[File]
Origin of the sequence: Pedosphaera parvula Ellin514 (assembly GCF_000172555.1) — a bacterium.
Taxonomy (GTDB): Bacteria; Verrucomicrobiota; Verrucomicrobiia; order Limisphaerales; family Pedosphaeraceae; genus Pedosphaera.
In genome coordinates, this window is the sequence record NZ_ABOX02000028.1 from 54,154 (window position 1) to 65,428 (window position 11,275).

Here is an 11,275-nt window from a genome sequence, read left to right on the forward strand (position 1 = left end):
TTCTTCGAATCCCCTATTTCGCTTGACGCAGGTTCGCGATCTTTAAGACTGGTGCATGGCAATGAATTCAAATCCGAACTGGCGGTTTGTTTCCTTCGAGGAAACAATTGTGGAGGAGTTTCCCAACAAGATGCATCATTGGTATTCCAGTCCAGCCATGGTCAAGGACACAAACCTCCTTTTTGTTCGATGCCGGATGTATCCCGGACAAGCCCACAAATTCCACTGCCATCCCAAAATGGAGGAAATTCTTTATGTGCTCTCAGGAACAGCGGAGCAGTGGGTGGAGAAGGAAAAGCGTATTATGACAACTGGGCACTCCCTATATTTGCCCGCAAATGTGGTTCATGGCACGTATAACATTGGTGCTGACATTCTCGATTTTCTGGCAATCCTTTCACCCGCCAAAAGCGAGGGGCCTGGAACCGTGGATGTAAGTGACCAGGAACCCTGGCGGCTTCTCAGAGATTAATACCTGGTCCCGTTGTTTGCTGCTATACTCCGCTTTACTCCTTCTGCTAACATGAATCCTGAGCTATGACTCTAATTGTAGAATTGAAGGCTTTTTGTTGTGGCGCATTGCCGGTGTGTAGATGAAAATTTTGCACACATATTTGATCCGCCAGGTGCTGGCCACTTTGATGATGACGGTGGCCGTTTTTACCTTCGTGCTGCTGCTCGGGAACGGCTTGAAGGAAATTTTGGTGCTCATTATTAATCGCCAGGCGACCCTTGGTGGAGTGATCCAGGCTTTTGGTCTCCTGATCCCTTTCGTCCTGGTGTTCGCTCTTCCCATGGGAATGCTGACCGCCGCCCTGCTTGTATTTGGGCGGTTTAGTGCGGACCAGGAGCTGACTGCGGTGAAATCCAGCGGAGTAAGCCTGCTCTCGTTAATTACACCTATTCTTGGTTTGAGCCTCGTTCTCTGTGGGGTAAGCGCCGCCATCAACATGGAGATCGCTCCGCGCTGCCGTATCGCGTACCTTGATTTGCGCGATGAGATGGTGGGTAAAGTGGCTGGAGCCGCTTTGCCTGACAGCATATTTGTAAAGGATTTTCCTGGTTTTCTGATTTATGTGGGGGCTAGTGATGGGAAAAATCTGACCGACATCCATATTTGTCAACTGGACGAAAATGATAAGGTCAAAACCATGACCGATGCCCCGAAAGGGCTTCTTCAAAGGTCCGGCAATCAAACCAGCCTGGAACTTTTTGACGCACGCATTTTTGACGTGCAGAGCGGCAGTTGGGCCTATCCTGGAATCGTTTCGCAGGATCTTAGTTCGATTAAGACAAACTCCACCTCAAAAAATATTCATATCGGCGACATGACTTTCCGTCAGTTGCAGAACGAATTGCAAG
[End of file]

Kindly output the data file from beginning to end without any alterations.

Origin of the sequence: Pedosphaera parvula Ellin514 (assembly GCF_000172555.1) — a bacterium.
Taxonomy (GTDB): Bacteria; Verrucomicrobiota; Verrucomicrobiia; order Limisphaerales; family Pedosphaeraceae; genus Pedosphaera.
In genome coordinates, this window is the sequence record NZ_ABOX02000028.1 from 54,154 (window position 1) to 65,428 (window position 11,275).

Here is an 11,275-nt window from a genome sequence, read left to right on the forward strand (position 1 = left end):
TTCTTCGAATCCCCTATTTCGCTTGACGCAGGTTCGCGATCTTTAAGACTGGTGCATGGCAATGAATTCAAATCCGAACTGGCGGTTTGTTTCCTTCGAGGAAACAATTGTGGAGGAGTTTCCCAACAAGATGCATCATTGGTATTCCAGTCCAGCCATGGTCAAGGACACAAACCTCCTTTTTGTTCGATGCCGGATGTATCCCGGACAAGCCCACAAATTCCACTGCCATCCCAAAATGGAGGAAATTCTTTATGTGCTCTCAGGAACAGCGGAGCAGTGGGTGGAGAAGGAAAAGCGTATTATGACAACTGGGCACTCCCTATATTTGCCCGCAAATGTGGTTCATGGCACGTATAACATTGGTGCTGACATTCTCGATTTTCTGGCAATCCTTTCACCCGCCAAAAGCGAGGGGCCTGGAACCGTGGATGTAAGTGACCAGGAACCCTGGCGGCTTCTCAGAGATTAATACCTGGTCCCGTTGTTTGCTGCTATACTCCGCTTTACTCCTTCTGCTAACATGAATCCTGAGCTATGACTCTAATTGTAGAATTGAAGGCTTTTTGTTGTGGCGCATTGCCGGTGTGTAGATGAAAATTTTGCACACATATTTGATCCGCCAGGTGCTGGCCACTTTGATGATGACGGTGGCCGTTTTTACCTTCGTGCTGCTGCTCGGGAACGGCTTGAAGGAAATTTTGGTGCTCATTATTAATCGCCAGGCGACCCTTGGTGGAGTGATCCAGGCTTTTGGTCTCCTGATCCCTTTCGTCCTGGTGTTCGCTCTTCCCATGGGAATGCTGACCGCCGCCCTGCTTGTATTTGGGCGGTTTAGTGCGGACCAGGAGCTGACTGCGGTGAAATCCAGCGGAGTAAGCCTGCTCTCGTTAATTACACCTATTCTTGGTTTGAGCCTCGTTCTCTGTGGGGTAAGCGCCGCCATCAACATGGAGATCGCTCCGCGCTGCCGTATCGCGTACCTTGATTTGCGCGATGAGATGGTGGGTAAAGTGGCTGGAGCCGCTTTGCCTGACAGCATATTTGTAAAGGATTTTCCTGGTTTTCTGATTTATGTGGGGGCTAGTGATGGGAAAAATCTGACCGACATCCATATTTGTCAACTGGACGAAAATGATAAGGTCAAAACCATGACCGATGCCCCGAAAGGGCTTCTTCAAAGGTCCGGCAATCAAACCAGCCTGGAACTTTTTGACGCACGCATTTTTGACGTGCAGAGCGGCAGTTGGGCCTATCCTGGAATCGTTTCGCAGGATCTTAGTTCGATTAAGACAAACTCCACCTCAAAAAATATTCATATCGGCGACATGACTTTCCGTCAGTTGCAGAACGAATTGCAAG